It’s important that marketers properly append multiple classifications (meta data) at the tracking code or campaign level so as to slice-and-dice the data by these classifications with such unlimited flexibility in viewing campaign results including costs, sales, closed deals, lead quantities, ROI, and more. Marketers can compare these metrics at multiple levels of campaign meta data hierarchies (a sample list is included below):

  • Friendly Name of Campaign/Initiative with its unique tracking code—with some of the below elements
  • Start Date—this is essential to know which date in time to begin allocating metrics associated to the tracking code such as costs
  • Global Campaign Initiatives or Parent Campaign (i.e. new product launch)
  • Product Theme—which product this most closely aligns to or promotes
  • Geo Emphasis—Americas, LACA, EMEA, APAC, etc.
  • Program Initiative—lead acquisition, customer cross sell, retention)
  • Departmental Campaign Initiatives—marketing, sales, channel
  • Channel—online or offline
  • Promotional Formats—white papers, webinars, product tours, case studies
  • Promotional Offer—which white paper, webinar, etc.
  • Media Source—MSN, Yahoo, Google, AOL, Forbes, USA Today, Tradeshow XYZ, etc.
  • Tactic—email, paid search, SEO, banners, e-newsletters, print, cold call, trade show, press release, etc.
  • Ad Formats—banners (468×60, 728×90, 300×250); keyword lists and copy)

Another important notion is to ensure that marketers are uniquely tracking different aspects of a campaign. For example, a campaign that drives visitors to the Web site should not be overridden by an onsite promotion of a whitepaper or product launch, thus losing visibility of which tactic drove them to the site. Marketers should set up tracking where the multiple attributes of a campaign can be measured to avoid overriding each other. These are some attribute examples:

  • External Campaign IDs/elements—what drove visitors to the Web site/tradeshow booth
  • Site Creative IDs/elements—which copy imagery converted best to a lead
  • Site Conversion IDs/elements—which white paper or webinar converted best to a lead and subsequently propelled them to become a more qualified lead
  • Re-Marketing IDs/elements—which lead nurturing campaigns (emails, automated telephony scripts, direct mail, newsletters, product launches) created an up sell, cross sell, or simply new sales opportunity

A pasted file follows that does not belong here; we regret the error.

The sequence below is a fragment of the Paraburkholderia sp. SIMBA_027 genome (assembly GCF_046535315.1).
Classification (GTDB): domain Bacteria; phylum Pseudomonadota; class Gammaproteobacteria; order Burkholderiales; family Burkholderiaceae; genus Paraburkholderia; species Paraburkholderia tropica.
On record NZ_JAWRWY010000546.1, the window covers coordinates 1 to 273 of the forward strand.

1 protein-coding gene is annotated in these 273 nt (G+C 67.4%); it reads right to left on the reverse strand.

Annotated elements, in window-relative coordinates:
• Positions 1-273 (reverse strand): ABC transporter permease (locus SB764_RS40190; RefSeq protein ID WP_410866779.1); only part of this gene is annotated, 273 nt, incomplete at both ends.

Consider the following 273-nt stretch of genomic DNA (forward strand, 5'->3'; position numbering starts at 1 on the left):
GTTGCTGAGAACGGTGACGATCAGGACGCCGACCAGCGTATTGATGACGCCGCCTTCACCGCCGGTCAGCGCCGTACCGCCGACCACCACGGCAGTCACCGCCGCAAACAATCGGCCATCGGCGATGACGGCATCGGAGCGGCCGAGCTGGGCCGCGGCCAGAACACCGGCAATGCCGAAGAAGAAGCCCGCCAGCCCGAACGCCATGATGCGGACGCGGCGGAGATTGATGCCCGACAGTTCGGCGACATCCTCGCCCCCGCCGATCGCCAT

With the right closed-loop marketing infrastructure, marketers should be enabled to better prioritize their efforts and dollars and more accurately assess their contribution to the sales pipeline; (as opposed to implementing a very expensive and time consuming data mart and cumbersome reporting interface). Use your flexible Web analytics solution by integrating it with your SFA/CRM application.

By integrating the analytics solution together with a SFA/CRM environment, you can be provided with one important item—relevance! By understanding the account or a contact’s Web site browsing interests at a product or service level (such as keywords, product tours, white papers, time spent in each area of the site and other pertinent visitor patterns) you can quickly provide much more meaningful context to the sales process (call, email). With more sales information, you can close more deals, and close them more quickly.

Looking back: Part III—Why B2B marketing is difficult to measure.

1 comments
Brian Carroll
Brian Carroll

I've found that many B2B marketers (especially those who have a complex sale) struggle with pulling their online and offline measurements together in a meaningful way. I think you’ve provided a good structure to help marketers with the daunting task of pulling the marketing touch points and campaigns together so they can better track their contribution to revenue. Great post!